In my family, most of our traditions would be considered fairly "normal" American traditions. Some of them were based on our family's religious background and some were a matter of repeated behavior. The celebration of Christmas was of course from our religious belief. There would be the live manger scene at our church on Christmas Eve and all the little girls wished they had been chosen to be an angel so they could wear the wings. I can remember a time when even our grade school had a Christmas program and "Hark The Herald Angels Sing" was one of many songs we would collectively carol together in the school gym. Boy have times changed! I had always known that we celebrated Christmas because of the birth of the baby Jesus. Away in the Manger was probably the very first song I had ever learned to sing. During the Christmas holiday, there was always a small manger scene decorating a side table in our home as well as the manger scene snow globes that had once been given out at Sunday school. One year while living in Holland, I had sent my Grandparents a lovely manger scene. It was so large that they decided to proudly display it by setting it on a glittered cotton cloth atop the console tv set in the living room. I think it took them a while before they realized that the little light hanging over the baby Jesus actually lit up if you added a battery to the plastic casing in the back. Grandpa wouldn't let it be lit long anyway since he couldn't see wasting the battery. It had a music box hidden in the roof that when played, chimed a lovely Christmas tune but sadly I have forgotten which one. 

Music was abundant around our home and at Christmas time even more than normal. Joy To The World, It Came Upon A Midnight Clear, Good King Wenceslas, Oh Christmas Tree and countless other songs came from our voices, radios and endless Christmas programs. One year at a church Christmas program where my older sister Kathy was to be singing in the acapella choir, I wore new white tights and saddle shoes with my Christmas dress. I remember the thrill that came from seeing my sister among the choir and hearing their beautiful Christmas cantata. I remember thinking that maybe someday it would be me up there singing.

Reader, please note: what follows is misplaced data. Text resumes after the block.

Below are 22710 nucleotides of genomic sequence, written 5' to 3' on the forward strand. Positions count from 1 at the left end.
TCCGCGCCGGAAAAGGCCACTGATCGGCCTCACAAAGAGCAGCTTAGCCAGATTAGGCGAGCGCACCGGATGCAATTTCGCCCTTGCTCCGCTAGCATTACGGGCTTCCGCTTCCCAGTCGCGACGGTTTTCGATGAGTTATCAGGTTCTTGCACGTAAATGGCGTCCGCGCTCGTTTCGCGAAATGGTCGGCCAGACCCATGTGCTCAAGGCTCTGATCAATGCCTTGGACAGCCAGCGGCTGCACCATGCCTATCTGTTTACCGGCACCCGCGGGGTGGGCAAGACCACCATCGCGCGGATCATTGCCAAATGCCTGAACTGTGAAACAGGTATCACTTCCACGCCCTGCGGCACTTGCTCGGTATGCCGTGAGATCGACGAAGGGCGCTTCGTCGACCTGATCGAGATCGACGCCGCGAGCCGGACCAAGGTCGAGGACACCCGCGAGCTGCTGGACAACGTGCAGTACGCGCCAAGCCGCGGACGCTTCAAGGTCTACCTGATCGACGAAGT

Some of our Christmas traditions involved eating special things. The yummy spritz and sugar cookies decorated with those little silver and gold balls, (I'm pretty sure I read sometime back that those little balls caused cancer in laboratory rats); the ice cream Santa's and Christmas Trees that came in a package of only 6 and were so expensive but somehow we always managed to have them; the assortment of fruit pies that Grandma baked, putting such care and love into each one that it made even the most simple of pie recipes taste incredible, and of course the turkey. There was one food tradition that Grandma held dear from her Swedish roots and even Grandpa seemed to enjoy, but I'm not sure if the taste for it resonated much farther down the family tree. The stinky Swedish dish, "Lutefisk"! Lutefisk is a traditional Scandinavian dish of lye-cured cod, usually served at Christmas (by and to those who can stomach the stuff). It's served with boiled potatoes, a white sauce, lots of melted butter, and pepper. I can still remember the awful smell of the thing as it sat on a table in the garage where it had been quarantined so as not to stink up the whole house.